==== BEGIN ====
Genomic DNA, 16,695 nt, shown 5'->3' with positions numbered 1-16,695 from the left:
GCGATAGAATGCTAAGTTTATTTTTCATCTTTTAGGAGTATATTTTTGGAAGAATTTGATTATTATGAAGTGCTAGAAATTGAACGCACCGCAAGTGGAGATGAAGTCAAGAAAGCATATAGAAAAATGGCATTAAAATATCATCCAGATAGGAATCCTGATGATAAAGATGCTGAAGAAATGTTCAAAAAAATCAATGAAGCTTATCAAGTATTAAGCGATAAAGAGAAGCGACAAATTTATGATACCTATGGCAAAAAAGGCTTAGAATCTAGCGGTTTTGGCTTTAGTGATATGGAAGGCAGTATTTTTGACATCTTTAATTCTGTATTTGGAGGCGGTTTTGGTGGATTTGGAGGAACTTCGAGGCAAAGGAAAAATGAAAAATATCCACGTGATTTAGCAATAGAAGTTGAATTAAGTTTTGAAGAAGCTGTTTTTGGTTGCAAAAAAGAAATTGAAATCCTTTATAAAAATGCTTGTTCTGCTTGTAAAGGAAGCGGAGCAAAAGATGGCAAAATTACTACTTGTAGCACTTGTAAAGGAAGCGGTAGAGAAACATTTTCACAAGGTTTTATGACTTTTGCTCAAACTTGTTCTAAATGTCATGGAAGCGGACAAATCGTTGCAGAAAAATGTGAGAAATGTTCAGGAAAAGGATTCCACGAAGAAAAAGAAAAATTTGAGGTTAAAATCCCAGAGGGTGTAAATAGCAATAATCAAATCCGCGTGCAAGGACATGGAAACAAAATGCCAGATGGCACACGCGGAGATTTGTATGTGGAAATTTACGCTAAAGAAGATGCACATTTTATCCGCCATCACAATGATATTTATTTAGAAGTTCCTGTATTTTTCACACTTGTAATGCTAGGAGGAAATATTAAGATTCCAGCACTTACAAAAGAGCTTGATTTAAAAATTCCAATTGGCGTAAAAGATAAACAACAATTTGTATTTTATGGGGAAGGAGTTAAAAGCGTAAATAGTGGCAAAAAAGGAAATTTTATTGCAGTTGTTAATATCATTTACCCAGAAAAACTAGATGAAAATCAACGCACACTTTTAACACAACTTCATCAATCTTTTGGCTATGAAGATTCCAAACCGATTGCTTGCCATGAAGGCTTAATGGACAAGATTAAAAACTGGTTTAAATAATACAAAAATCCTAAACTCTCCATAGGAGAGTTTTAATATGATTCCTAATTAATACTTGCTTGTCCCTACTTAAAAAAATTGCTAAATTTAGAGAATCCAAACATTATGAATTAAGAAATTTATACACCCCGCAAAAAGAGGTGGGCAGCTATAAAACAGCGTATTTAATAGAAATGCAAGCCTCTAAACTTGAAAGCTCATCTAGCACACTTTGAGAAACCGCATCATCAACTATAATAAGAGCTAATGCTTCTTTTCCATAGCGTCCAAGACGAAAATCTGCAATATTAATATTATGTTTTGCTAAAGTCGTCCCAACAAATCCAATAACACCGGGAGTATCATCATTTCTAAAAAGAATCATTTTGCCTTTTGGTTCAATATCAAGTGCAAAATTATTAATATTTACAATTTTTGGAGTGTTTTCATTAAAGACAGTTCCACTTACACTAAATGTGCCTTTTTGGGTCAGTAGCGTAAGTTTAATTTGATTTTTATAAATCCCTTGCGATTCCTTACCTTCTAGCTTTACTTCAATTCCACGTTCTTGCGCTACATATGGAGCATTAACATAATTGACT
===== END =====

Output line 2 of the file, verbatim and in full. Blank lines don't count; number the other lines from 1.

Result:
GCGATAGAATGCTAAGTTTATTTTTCATCTTTTAGGAGTATATTTTTGGAAGAATTTGATTATTATGAAGTGCTAGAAATTGAACGCACCGCAAGTGGAGATGAAGTCAAGAAAGCATATAGAAAAATGGCATTAAAATATCATCCAGATAGGAATCCTGATGATAAAGATGCTGAAGAAATGTTCAAAAAAATCAATGAAGCTTATCAAGTATTAAGCGATAAAGAGAAGCGACAAATTTATGATACCTATGGCAAAAAAGGCTTAGAATCTAGCGGTTTTGGCTTTAGTGATATGGAAGGCAGTATTTTTGACATCTTTAATTCTGTATTTGGAGGCGGTTTTGGTGGATTTGGAGGAACTTCGAGGCAAAGGAAAAATGAAAAATATCCACGTGATTTAGCAATAGAAGTTGAATTAAGTTTTGAAGAAGCTGTTTTTGGTTGCAAAAAAGAAATTGAAATCCTTTATAAAAATGCTTGTTCTGCTTGTAAAGGAAGCGGAGCAAAAGATGGCAAAATTACTACTTGTAGCACTTGTAAAGGAAGCGGTAGAGAAACATTTTCACAAGGTTTTATGACTTTTGCTCAAACTTGTTCTAAATGTCATGGAAGCGGACAAATCGTTGCAGAAAAATGTGAGAAATGTTCAGGAAAAGGATTCCACGAAGAAAAAGAAAAATTTGAGGTTAAAATCCCAGAGGGTGTAAATAGCAATAATCAAATCCGCGTGCAAGGACATGGAAACAAAATGCCAGATGGCACACGCGGAGATTTGTATGTGGAAATTTACGCTAAAGAAGATGCACATTTTATCCGCCATCACAATGATATTTATTTAGAAGTTCCTGTATTTTTCACACTTGTAATGCTAGGAGGAAATATTAAGATTCCAGCACTTACAAAAGAGCTTGATTTAAAAATTCCAATTGGCGTAAAAGATAAACAACAATTTGTATTTTATGGGGAAGGAGTTAAAAGCGTAAATAGTGGCAAAAAAGGAAATTTTATTGCAGTTGTTAATATCATTTACCCAGAAAAACTAGATGAAAATCAACGCACACTTTTAACACAACTTCATCAATCTTTTGGCTATGAAGATTCCAAACCGATTGCTTGCCATGAAGGCTTAATGGACAAGATTAAAAACTGGTTTAAATAATACAAAAATCCTAAACTCTCCATAGGAGAGTTTTAATATGATTCCTAATTAATACTTGCTTGTCCCTACTTAAAAAAATTGCTAAATTTAGAGAATCCAAACATTATGAATTAAGAAATTTATACACCCCGCAAAAAGAGGTGGGCAGCTATAAAACAGCGTATTTAATAGAAATGCAAGCCTCTAAACTTGAAAGCTCATCTAGCACACTTTGAGAAACCGCATCATCAACTATAATAAGAGCTAATGCTTCTTTTCCATAGCGTCCAAGACGAAAATCTGCAATATTAATATTATGTTTTGCTAAAGTCGTCCCAACAAATCCAATAACACCGGGAGTATCATCATTTCTAAAAAGAATCATTTTGCCTTTTGGTTCAATATCAAGTGCAAAATTATTAATATTTACAATTTTTGGAGTGTTTTCATTAAAGACAGTTCCACTTACACTAAATGTGCCTTTTTGGGTCAGTAGCGTAAGTTTAATTTGATTTTTATAAATCCCTTGCGATTCCTTACCTTCTAGCTTTACTTCAATTCCACGTTCTTGCGCTACATATGGAGCATTAACATAATTGACT